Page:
Religious reasons: This was one of my biggest reasons. We didn’t have a decent Christian school in my area and I would not even consider a public school these days. I want my daughter’s education to focus on the one who created her and all the things she is going to learn about. This is a number one reason because I have observed so many homeschooling families and 90% of them are God-fearing individuals who are very involved in their churches.
Health reasons: I know several children who are homeschooled because they have health issues that don’t mesh with the school environment. For example, my daughter’s best friend has epilepsy (as does my youngest daughter) and her medications make her too tired to concentrate in the morning. She is able to focus in the afternoons so it works out better for her to have a set schedule at home that is based on when the effects of her medication are wearing off.
Individuality: Homeschooling is often chosen by parents who feel that their child is either gifted or has special needs. Classrooms are designed for the average child so any child who is capable of learning more than what is taught in class becomes bored. Children who learn at a slower pace often fall so far behind that they get to frustrated to continue. These children are individuals who don’t fit the school norm and need to work at their pace. Parents can do that with them at home much better.
Attitudes: Children get up so early in the morning, are shipped off to school where they have to do book work all day. They get home just before dinner and have to spend the rest of the night doing homework. They are stressed out and tired, and often have terrible attitudes from the time they get home from school. I had my daughter attend a school once for 6 months and I can say from first hand knowledge that this is true. When children homeschool they do all of their work, including their homework, in half the time. They then are free to enjoy the rest of the day.
More outdoor activity: Parents can take their children outdoors on nice days and do the schooling outside. Children can also spend the afternoons outside instead of being in a classroom for 2 1/2 hours. They can play in the yard, practice their sports, or identify plants and bugs around the house. Sometimes I take my daughter to the local park and zoo where we lay out a blanket and do her lessons. Then we have a picnic lunch and go visit the animals. Fresh air and sunlight are important for optimal physical health.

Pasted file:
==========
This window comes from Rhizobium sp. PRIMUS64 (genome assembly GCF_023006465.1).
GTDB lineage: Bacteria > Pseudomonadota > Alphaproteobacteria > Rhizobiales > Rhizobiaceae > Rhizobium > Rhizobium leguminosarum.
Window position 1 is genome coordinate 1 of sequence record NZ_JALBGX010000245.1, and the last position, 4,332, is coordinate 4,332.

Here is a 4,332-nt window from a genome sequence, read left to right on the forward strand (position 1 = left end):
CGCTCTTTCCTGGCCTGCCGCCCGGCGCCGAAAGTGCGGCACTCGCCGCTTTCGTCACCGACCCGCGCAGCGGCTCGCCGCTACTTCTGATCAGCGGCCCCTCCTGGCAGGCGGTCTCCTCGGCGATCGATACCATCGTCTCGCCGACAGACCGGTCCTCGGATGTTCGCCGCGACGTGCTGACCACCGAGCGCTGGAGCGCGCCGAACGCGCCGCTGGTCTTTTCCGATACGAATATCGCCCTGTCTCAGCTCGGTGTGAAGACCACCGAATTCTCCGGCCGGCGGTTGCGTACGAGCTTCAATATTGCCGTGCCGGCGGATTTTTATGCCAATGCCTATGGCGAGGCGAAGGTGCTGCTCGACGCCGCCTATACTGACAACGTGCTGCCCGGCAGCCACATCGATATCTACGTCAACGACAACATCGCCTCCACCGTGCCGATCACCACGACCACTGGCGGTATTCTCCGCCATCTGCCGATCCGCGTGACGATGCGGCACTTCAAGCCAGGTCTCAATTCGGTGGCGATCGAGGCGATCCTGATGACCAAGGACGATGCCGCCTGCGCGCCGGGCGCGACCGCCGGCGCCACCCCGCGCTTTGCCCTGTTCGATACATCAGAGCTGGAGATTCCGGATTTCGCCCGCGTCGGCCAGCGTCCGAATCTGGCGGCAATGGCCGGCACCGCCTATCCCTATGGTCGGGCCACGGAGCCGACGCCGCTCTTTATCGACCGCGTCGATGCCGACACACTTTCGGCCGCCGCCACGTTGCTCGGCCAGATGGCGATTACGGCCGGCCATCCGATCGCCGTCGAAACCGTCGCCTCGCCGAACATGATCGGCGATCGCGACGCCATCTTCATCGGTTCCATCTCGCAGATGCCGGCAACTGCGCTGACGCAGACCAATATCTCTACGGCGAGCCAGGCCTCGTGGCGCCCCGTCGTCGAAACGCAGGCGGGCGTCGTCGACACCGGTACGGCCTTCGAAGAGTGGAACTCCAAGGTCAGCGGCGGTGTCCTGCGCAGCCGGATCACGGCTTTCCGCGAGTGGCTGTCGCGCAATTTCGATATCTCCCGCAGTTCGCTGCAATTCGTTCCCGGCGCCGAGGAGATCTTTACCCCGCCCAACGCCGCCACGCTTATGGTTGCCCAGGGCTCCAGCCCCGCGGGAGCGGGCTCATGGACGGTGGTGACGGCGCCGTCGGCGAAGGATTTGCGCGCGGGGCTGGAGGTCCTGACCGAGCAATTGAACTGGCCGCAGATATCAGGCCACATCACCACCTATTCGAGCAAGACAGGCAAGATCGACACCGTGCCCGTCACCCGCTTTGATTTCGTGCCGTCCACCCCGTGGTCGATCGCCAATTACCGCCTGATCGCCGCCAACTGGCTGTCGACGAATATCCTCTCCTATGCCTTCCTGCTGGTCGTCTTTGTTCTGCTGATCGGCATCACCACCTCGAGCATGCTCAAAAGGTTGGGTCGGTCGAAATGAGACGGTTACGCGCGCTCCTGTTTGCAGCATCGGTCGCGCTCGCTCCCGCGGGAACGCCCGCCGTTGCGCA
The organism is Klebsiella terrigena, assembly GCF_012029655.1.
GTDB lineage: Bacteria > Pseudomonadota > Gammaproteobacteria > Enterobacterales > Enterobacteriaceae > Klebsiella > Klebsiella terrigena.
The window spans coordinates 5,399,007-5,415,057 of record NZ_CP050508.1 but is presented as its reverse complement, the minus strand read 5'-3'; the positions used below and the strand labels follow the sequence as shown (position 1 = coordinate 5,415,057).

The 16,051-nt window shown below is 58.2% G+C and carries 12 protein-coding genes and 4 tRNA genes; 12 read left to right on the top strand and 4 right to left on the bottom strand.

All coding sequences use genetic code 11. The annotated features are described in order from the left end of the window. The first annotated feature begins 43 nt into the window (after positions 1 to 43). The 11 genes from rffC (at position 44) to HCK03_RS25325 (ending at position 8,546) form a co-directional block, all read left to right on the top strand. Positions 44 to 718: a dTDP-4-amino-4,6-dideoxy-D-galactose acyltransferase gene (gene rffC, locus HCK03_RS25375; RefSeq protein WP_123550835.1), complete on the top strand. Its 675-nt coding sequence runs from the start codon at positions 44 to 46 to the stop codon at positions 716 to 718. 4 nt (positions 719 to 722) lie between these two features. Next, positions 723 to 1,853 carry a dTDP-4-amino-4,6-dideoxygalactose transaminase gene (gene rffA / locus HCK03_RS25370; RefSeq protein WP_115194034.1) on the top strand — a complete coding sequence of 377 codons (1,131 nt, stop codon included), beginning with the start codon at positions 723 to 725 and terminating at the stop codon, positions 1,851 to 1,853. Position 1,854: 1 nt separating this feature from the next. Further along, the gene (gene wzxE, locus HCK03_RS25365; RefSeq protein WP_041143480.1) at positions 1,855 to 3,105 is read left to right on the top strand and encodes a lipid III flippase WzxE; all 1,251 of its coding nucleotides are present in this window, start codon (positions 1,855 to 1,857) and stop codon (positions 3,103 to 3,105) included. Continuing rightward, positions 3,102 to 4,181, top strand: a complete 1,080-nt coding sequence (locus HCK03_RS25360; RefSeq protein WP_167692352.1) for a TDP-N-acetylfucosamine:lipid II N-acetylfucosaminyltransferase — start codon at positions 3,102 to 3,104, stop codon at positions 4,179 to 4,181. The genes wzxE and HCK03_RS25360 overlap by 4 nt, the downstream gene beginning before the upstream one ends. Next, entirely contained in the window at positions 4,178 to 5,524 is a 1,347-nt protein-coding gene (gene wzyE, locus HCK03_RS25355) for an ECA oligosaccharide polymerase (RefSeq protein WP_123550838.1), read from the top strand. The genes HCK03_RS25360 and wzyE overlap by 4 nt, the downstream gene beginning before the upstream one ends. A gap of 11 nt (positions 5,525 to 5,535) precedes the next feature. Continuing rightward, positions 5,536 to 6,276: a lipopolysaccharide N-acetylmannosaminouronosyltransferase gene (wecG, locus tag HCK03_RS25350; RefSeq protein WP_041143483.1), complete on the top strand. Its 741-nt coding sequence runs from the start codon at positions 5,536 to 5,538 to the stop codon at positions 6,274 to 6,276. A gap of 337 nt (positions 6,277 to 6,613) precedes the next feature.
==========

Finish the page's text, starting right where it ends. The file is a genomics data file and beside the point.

Family freedom: Parents are not bound by waiting for the school bus to run to the store or go visit Grandma. Once schooling is finished or before it begins the family can run their errands. Even the errands can become part of the school lessons. Children can count the change at the grocery store and compare the prices on the boxes of cereal. Parents can also take vacations at any time of the year and not just on holiday breaks. The school work can come along on the vacation. I brought my daughters books to Florida when we visited my Mom for 2 weeks. We only missed 2 days of school to go to Disneyworld and to spend a day in St. Augustine.
Life skills: Homeschooling children learn life skills right away. They help with the household chores each day. They do their school work and then they help their Mom at the grocery store or buy stamps from the post office. They see how budgets work and what you need to do to keep your car running smoothly. Homeschooling parents have teaching on the brain so schooling never really stops all day. By the time my daughter graduates she will know exactly how to earn and save money, how to cook meals, how to run a household, how to car for her car, how create and stick to a budget, and much more.
Work: Homeschooling children ages 14 and up can participate in a work-study program. They can do school in the morning and go to work in the afternoon. This helps them to begin saving at an early age. When they are old enough to afford a car or go to college they will already have the money. They will also feel a sense of independence that they can purchase something they really want. They would have earned it themselves so they will take great care of it.
No peer pressure: Kids can learn to be themselves and to be proud of who they are. By the time they get to go off to college they have enough guts to stand up for themselves. They get to skip out on all the early years where other people’s kids are trying to get them to dress and act a certain way or be labeled uncool. This gives them the ability to stay innocent a little longer and keep them from becoming followers and instead work on becoming leaders.
Total flexibility: Most homeschooling parents set up schedules for their children, but they are flexible to change based on observing their children. My daughter wasn’t concentrating on Math later on in the day. I was free to change the time to first thing in the morning. I can also take my daughter to community events in the morning and homeschool her in the afternoon if I needed to. Sometimes we would to 2 subjects and then take a home economics break and make some banana bread. Then we’d finish the last 3 subjects. On beautiful days we have taken our bikes for a stroll down the bike paths and then continued our schooling when we got home. There really is no limit to the flexibility homeschool affords.